Curacao: The Best Gay Destination in the Caribbean. Period
Yes, Blue Curacao Is Made Here
Going to Curacao without a trip to the Mansion Chobolobo is like visiting Napa Valley without going to a vintner.
This is the site of Blue Curacao Liqueur Factory. There is a mini-museum that explains how this most interesting of liqueurs evolved. The island isn’t conducive to most agriculture (which explains all those boats bringing produce from Venezuela on the mainland). One enterprising Spanish colonist tried to grow Valencia oranges, but they were hard and bitter -- so much so that even the goats couldn’t down them.
Then, through one of those fortuitous discoveries that mark the history of distilled spirits, someone discovered that, mixed with sugar, the peel of these local plants could be turned into a distinctive-tasting beverage. A Jewish family perfected the process, and, given the blue coloring -- voila! -- Blue Curacao was born.
What I didn’t know until I visited the distillery was that the "blue" variety was only one of several. Taking advantage of the very, very low "direct from the factory" prices, I loaded up on Chocolate, Coffee, Rum, Raisin and, of course, Blue. I confess that almost all of them are now gone, but they remain a beautiful memory. Oh, and I should add that many of these flavors are not available widely, if at all, in the United States.
One very important caveat: There are other distilleries that market "Blue Curacao" but they are not actually distilled on the island. Look for the distinctively shaped bottle and the words "The Genuine Senior (flavor) Curacao."
When ATV Really Means All Terrain
When it’s time to get out and explore much of the island around Willemstad, the most fun way to do has to be via Eric’s ATV Adventures. Located on the outskirts of town, this funky depot for all-terrain vehicles will outfit you with your own ATV, helmet and instructions. What you bring is some courage and clothes upon which you don’t mind having mud splattered.
My group took a long trip through an amazing range of terrain that ranged from modest suburbs to the tallest hill on the island, to a mud flat around a series of estuaries.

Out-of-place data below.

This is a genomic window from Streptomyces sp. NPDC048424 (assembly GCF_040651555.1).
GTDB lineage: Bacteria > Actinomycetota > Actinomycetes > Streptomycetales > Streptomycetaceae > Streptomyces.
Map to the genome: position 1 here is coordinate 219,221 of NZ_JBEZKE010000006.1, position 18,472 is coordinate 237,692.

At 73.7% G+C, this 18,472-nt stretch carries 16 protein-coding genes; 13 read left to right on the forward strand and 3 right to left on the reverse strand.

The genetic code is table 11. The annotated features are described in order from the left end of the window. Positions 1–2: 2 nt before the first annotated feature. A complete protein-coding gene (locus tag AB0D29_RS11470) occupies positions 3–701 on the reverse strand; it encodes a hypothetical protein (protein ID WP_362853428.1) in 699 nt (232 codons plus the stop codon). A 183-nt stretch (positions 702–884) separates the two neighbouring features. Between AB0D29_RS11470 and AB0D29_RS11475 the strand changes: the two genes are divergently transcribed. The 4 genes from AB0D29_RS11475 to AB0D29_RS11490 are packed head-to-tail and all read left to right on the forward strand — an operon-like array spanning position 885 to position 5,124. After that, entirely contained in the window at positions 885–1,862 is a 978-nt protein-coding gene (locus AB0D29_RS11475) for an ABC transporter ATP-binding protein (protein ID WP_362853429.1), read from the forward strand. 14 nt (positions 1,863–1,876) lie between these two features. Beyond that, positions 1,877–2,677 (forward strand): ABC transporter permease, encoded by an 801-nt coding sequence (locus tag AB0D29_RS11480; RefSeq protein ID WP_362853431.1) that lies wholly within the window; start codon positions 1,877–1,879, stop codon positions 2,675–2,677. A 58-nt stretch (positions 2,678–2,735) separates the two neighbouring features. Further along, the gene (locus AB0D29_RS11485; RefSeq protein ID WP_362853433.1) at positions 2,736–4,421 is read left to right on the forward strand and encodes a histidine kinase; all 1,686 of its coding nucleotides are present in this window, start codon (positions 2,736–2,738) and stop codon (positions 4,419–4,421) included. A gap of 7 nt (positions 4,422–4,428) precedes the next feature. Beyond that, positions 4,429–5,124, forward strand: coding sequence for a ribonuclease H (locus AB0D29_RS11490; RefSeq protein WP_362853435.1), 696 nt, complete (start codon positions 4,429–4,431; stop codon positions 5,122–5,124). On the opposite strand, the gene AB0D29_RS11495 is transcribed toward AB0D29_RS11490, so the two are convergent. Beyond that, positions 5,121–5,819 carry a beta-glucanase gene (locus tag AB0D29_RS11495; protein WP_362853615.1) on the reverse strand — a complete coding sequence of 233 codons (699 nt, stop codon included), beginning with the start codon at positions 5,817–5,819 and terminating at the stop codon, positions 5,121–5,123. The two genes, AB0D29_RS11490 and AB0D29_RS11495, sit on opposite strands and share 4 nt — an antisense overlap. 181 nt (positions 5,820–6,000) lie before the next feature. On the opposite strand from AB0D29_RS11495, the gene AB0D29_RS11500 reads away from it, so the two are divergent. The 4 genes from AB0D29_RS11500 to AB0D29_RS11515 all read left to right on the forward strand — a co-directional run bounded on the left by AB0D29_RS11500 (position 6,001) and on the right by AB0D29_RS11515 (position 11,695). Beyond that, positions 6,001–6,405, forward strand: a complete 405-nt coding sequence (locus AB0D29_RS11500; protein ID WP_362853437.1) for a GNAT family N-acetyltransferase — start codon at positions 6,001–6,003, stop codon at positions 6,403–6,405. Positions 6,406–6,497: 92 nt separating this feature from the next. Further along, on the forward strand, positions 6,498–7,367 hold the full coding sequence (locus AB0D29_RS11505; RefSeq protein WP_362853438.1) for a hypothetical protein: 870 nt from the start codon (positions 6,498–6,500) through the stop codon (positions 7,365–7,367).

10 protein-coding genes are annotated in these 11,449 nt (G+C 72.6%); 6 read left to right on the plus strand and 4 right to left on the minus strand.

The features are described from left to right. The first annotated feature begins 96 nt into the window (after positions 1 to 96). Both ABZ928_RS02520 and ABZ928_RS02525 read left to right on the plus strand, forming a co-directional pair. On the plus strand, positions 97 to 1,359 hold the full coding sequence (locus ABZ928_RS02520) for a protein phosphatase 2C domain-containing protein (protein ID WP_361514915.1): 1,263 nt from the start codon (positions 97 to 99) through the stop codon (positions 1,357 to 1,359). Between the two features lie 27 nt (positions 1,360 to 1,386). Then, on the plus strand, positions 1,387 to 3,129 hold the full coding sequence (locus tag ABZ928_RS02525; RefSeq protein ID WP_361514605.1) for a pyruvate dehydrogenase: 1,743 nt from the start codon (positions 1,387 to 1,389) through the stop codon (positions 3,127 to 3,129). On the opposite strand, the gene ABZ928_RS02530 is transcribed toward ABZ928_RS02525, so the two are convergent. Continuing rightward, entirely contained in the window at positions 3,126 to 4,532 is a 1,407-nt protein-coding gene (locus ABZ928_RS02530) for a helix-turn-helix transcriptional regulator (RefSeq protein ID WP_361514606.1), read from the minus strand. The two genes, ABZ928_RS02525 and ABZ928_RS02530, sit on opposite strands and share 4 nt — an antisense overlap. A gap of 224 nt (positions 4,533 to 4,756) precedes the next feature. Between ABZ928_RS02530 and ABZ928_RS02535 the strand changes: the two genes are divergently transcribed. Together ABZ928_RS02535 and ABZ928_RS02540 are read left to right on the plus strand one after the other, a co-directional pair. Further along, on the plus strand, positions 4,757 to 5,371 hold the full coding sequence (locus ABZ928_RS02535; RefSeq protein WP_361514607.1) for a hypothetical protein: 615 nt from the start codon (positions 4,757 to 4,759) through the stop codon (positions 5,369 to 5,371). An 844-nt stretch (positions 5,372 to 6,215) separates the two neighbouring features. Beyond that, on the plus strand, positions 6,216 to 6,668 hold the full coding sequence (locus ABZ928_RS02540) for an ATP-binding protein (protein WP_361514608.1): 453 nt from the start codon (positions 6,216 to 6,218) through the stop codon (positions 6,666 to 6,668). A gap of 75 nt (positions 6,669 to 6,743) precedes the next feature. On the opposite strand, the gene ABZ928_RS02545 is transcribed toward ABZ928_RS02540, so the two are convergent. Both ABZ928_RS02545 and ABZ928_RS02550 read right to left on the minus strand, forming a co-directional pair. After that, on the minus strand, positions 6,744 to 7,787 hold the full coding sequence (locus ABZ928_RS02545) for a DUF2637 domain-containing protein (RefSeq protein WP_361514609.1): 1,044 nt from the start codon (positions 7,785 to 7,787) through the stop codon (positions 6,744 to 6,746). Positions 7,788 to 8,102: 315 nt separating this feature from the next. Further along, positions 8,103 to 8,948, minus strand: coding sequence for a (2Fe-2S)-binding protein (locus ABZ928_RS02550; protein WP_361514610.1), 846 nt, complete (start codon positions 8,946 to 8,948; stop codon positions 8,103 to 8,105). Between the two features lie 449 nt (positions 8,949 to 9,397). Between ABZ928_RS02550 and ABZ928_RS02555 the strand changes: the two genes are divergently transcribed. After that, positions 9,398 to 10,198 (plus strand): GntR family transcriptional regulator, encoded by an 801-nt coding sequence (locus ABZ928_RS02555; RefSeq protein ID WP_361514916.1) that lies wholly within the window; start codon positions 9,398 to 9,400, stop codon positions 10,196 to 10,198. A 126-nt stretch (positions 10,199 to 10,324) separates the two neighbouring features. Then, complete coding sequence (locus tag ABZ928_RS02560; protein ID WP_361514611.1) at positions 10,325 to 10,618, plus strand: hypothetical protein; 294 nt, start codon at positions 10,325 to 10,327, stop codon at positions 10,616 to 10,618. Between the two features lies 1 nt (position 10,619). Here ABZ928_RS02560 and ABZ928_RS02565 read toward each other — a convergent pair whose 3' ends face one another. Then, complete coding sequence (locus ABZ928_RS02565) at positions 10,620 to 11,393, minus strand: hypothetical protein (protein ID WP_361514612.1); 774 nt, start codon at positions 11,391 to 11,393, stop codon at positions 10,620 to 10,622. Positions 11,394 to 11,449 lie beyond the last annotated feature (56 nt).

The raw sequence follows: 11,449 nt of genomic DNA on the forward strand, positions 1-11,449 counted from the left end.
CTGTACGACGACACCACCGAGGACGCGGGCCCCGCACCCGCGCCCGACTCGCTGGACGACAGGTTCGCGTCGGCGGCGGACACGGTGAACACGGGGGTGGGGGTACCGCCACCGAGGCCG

What was most impressive, however, had to be an isolated farm where aloe and ostriches were raised. The juxtaposition of these two products pretty well signifies the multitude of paradoxes that sum up Curacao. The farm came with a store, where I stocked up on aloe-based moisturizer, a scrub and body cleanse. Great stuff, stuffed with pure, fresh-off-the-farm aloe, at prices that one can only dream of in New York ($6 for the most delicious body scrub that, two years on, still has plenty left.)
The highlight of my trip to Curacao had to be a trip to the relatively uninhabited northwestern part of the island. Here, there are a series of lagoons and coves where the sky-blue waters of the Caribbean reflect off dramatic cliffs carved from millions of years of erosion.
We traveled to Blue Cove, which is ruled over by a middle-aged (but in great shape!) sea salt of Dutch extraction, most recently married to a native. With children and dogs scurrying underfoot, we put on our snorkeling gear and planted ourselves in a small boat.
Unfortunately, the waters were considered too rough that day, but I was not going to waste my Caribbean adventure, so I plunged into the water and swam back to shore.
The views from the boat, however, were wondrous. The captain knew every inch of the seawall and explained some of the history (every inch of Curacao is loaded with hundreds of years of events). The photo here shows some of the cannon left over from one or another of the occupations.
This whole part of the island is dotted with coves, inlets and estuaries, many of them deserted or nearly so. If you are in a car, don’t be afraid to go off the main road and explore.
Where to Stay: The Renaissance
The Renaissance Curacao is located in Willemstad, across the bridge from major shopping but steps away from a historic fort and some other interesting sites. It has its own private beach overlooking the Caribbean with all of the amenities. There is also a rather tony shopping area adjacent to the hotel.
The rooms are spacious and modern. But the main attraction may be the Rif Fort, which has essentially been incorporated into the hotel. This 19th century fort was used during the Second World War as an important station to intercept and send radio messages to the allies.
There are several restaurants located within the complex serving a variety of cuisines.